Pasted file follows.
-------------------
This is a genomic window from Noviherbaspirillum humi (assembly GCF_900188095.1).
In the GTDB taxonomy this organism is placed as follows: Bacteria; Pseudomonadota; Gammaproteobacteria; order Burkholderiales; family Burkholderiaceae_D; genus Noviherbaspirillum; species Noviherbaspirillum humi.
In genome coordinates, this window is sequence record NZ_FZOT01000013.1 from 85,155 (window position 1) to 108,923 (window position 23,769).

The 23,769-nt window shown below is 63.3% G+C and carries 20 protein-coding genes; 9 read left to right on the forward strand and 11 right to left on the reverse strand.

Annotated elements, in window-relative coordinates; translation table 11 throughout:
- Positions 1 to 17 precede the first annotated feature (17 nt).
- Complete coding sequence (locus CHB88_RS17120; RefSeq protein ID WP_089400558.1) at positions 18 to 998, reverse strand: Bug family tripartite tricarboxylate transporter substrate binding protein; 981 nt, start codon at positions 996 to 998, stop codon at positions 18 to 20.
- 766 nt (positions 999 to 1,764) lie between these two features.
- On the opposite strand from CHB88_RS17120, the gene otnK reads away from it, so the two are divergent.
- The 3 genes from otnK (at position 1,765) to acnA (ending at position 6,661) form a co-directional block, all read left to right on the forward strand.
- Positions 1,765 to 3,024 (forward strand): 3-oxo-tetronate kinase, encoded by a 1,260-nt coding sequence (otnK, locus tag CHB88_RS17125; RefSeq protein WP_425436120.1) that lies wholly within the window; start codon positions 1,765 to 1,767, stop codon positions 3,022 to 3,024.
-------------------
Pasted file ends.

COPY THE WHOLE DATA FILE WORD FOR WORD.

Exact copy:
This is a genomic window from Noviherbaspirillum humi (assembly GCF_900188095.1).
In the GTDB taxonomy this organism is placed as follows: Bacteria; Pseudomonadota; Gammaproteobacteria; order Burkholderiales; family Burkholderiaceae_D; genus Noviherbaspirillum; species Noviherbaspirillum humi.
In genome coordinates, this window is sequence record NZ_FZOT01000013.1 from 85,155 (window position 1) to 108,923 (window position 23,769).

The 23,769-nt window shown below is 63.3% G+C and carries 20 protein-coding genes; 9 read left to right on the forward strand and 11 right to left on the reverse strand.

Annotated elements, in window-relative coordinates; translation table 11 throughout:
- Positions 1 to 17 precede the first annotated feature (17 nt).
- Complete coding sequence (locus CHB88_RS17120; RefSeq protein ID WP_089400558.1) at positions 18 to 998, reverse strand: Bug family tripartite tricarboxylate transporter substrate binding protein; 981 nt, start codon at positions 996 to 998, stop codon at positions 18 to 20.
- 766 nt (positions 999 to 1,764) lie between these two features.
- On the opposite strand from CHB88_RS17120, the gene otnK reads away from it, so the two are divergent.
- The 3 genes from otnK (at position 1,765) to acnA (ending at position 6,661) form a co-directional block, all read left to right on the forward strand.
- Positions 1,765 to 3,024 (forward strand): 3-oxo-tetronate kinase, encoded by a 1,260-nt coding sequence (otnK, locus tag CHB88_RS17125; RefSeq protein WP_425436120.1) that lies wholly within the window; start codon positions 1,765 to 1,767, stop codon positions 3,022 to 3,024.